Diagram of the fuel system layout (provided by Tony Jurcan)
This page consists of a description of the fuel system installed in the most recent Seawinds to come out of Bowes Aviation.
A review of the ISPA incident log, just as a review of most aircraft incident logs, shows that a high percentage of aviation incidents stem from fuel system problems and anomalies. For this reason, SNA (the manufacturer of the Seawind and Seawind kits) has understandably been outspoken about builders making any changes to the factory designed Seawind fuel system. Please, any modification to the fuel system must be done with a thorough review by the experts. Installation of the system shown here must be done with close coordination and review by Bowes aviation.
Bowes Aviation and the ISPA are providing this page not as a recommendation, but for information only, and are not liable for it's use.
The ISPA thanks Mike Bowes for the text on this page, and Tony Jurcan for the sketch.
Dual header tanks shown above next to the MLG retract arms for size comparison.
As many of you now know, N369JB has a dual header tank fuel system that feeds into an Andair Left, Both, Right, Off fuel selector valve. Fuel then passes through a stainless mesh fuel filter and then through an electric boost pump on its way to the engine's mechanical pump.
The following update was added by Mike Bowes in post #917 on October 20, 2003:
Boy is my face red! I mean crimson. The ranting and raving I've been doing about how this valve will not pass fuel from one side to the other when selected to "BOTH". Not correct, sorry to say.
Guys, I am so sorry, this was the impression I had formed from observing my own airplane over the past 18 months. I guess Seawind N369JB has been parked consistently on flatter ground than I realized.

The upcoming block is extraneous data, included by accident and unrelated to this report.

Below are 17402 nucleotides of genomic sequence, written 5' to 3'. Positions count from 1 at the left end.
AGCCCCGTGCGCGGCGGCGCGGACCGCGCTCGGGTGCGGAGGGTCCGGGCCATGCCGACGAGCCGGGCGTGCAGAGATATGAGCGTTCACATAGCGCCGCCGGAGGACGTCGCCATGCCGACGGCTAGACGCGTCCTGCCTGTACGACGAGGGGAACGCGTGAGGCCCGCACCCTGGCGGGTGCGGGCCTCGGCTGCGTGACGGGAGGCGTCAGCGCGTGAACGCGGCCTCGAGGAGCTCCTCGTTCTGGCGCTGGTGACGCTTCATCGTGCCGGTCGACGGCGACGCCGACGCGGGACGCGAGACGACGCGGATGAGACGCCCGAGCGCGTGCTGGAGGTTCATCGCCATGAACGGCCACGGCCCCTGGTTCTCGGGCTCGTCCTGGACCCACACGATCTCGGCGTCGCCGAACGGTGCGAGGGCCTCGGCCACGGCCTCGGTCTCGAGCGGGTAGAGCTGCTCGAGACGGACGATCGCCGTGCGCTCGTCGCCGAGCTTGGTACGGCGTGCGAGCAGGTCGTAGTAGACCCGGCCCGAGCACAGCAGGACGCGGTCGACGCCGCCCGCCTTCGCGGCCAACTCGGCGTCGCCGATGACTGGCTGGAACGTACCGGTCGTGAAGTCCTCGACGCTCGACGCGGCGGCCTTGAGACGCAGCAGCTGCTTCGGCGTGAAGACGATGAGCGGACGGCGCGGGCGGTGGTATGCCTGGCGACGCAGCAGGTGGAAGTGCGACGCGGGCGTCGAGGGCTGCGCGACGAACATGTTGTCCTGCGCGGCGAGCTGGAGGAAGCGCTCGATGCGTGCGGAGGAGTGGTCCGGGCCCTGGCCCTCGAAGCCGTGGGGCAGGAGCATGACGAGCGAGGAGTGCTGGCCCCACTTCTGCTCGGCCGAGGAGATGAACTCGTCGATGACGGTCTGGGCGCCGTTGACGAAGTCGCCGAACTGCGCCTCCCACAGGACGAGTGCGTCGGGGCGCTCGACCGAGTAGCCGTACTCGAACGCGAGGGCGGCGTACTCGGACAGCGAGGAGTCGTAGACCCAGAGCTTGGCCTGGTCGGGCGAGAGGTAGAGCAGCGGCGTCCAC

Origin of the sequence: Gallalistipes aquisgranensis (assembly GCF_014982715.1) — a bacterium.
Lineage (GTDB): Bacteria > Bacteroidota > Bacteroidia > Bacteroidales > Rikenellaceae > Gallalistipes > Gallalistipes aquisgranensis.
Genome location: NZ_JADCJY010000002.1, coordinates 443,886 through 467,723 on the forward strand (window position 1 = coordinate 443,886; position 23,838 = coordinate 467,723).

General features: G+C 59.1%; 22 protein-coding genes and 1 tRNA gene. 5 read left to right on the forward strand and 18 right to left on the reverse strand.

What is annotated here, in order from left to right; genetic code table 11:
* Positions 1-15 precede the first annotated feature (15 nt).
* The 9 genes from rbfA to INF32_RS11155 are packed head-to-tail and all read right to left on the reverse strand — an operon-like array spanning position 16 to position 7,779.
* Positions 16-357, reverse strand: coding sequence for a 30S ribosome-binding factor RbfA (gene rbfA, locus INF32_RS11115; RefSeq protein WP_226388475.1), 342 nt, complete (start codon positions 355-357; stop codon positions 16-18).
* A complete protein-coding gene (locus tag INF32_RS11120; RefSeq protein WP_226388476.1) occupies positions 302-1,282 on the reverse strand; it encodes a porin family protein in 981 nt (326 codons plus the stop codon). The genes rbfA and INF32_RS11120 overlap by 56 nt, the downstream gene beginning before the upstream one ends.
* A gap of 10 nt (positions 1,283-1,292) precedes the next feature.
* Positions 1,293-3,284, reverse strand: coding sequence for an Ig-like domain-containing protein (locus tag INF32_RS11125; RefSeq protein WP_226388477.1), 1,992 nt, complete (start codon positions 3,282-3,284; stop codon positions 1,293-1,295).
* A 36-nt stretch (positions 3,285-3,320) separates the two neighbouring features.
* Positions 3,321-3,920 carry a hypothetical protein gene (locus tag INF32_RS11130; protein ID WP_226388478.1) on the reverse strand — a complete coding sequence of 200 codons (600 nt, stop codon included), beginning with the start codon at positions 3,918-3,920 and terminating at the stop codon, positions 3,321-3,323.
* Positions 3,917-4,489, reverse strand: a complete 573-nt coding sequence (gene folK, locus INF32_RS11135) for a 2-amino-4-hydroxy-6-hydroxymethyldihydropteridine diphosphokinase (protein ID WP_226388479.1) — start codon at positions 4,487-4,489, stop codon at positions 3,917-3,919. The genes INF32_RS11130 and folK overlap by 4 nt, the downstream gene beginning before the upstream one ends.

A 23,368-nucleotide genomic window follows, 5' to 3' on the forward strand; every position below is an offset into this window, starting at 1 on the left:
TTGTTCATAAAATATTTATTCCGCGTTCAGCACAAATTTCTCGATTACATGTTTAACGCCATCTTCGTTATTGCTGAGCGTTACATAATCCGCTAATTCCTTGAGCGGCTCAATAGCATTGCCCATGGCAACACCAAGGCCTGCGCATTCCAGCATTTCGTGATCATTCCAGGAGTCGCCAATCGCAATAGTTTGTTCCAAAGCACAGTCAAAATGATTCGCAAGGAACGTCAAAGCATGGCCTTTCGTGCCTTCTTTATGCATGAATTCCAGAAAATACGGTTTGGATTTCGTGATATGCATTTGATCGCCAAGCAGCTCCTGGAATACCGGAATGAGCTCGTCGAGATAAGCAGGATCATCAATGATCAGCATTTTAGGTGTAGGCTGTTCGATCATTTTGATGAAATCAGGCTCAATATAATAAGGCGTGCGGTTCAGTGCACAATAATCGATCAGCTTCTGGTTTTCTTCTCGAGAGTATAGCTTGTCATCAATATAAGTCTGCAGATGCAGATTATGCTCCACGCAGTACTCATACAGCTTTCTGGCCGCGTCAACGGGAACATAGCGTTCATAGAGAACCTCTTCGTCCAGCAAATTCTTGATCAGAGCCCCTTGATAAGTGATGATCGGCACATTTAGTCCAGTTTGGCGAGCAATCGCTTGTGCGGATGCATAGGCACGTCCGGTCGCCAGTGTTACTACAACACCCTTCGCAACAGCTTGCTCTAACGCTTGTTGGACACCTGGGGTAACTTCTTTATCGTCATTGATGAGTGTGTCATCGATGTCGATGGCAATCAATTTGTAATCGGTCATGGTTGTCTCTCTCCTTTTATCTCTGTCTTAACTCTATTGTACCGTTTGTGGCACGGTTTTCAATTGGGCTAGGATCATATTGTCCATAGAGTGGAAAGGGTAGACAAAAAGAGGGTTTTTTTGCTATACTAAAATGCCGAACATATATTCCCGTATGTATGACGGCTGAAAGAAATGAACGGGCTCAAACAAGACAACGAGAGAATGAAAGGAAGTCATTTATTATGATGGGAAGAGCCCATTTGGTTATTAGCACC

We had a lively debate in the shop today, concerning what built-in design features the valve must incorporate so as not to allow transfer of avgas from a high tank over to the low tank when selected to "BOTH". The final consensus was there must be built-in check valves...it was the only thing we could imagine that could produce this effect. Wrong!
I called merry old England and talked to Andy Phillips, at Andair, directly, late in his day over there. After explaining the nature of our debate, he laughed and, like a true diplomat, said we could all be right. The valve will not pass fuel from one side to the other only if it is selected to any other position but "BOTH". Unfortunately, he explained, it will in fact pass fuel from high to low if left in the "BOTH" position and parked on uneven ground, or when left sitting in the water with one wing low.
Therefore, I very much stand corrected and you just may want to install those big red check valves after all. Especially if you know you can't remember to move the valve position out of "BOTH" as you exit the airplane at the end of the day.
Myself, I will not install them at this point. I have found the system entirely adequate and much to my liking over the past 180 hours. Mike, humble pie eater, N369JB
The following photo and text was added April 24, 2004: Mike Bowes has sent us the photo at the lower right showing ISPA member Dick Wolf's dual fuel pump installation. One of Mike's dual header tanks can be seen along the left side of the photo.
Mike also provides the following text: "As always, a picture is worth a few hundred words, and this view of the Airflow Performance dual fuel pump and filter installation in a seawind is pretty much self-explanatory. The location is right side of the tail-cone with the right side of the photo being direction aft.
The incoming fuel line (coming from the Andair selector valve) rises up from under floor in lower left of photo. The outgoing, 25 psi line (going to the engine) is in the upper right corner. Incoming fuel hits the cleanable filter first, a good thing, and then on to the pumps. Fuel regulator bypass pressure is routed back to the incoming line ahead of the filter by means of a "T" fitting inserted in the vertical incoming line. Note there is a reducer bushing that changes the 3/8" pressure bypass line to 1/2" tubing immediately before the "T".
This is an example of one man's solution to the installation challenge. By all means, if you can improve on this, do so. It's a neat, compact, installation using sweeping curves of tubing and thereby eliminating a great number of additional fittings which might otherwise have been used. All components are easily visible and accessible for leak-checking and service, from time to time. Right site, left side of tail-cone doesn't really matter. You choose where you want to put it.
Hope this helps those of you who have decided to build in this equipment."
Mike, chief fuel plumbing guy, N369JB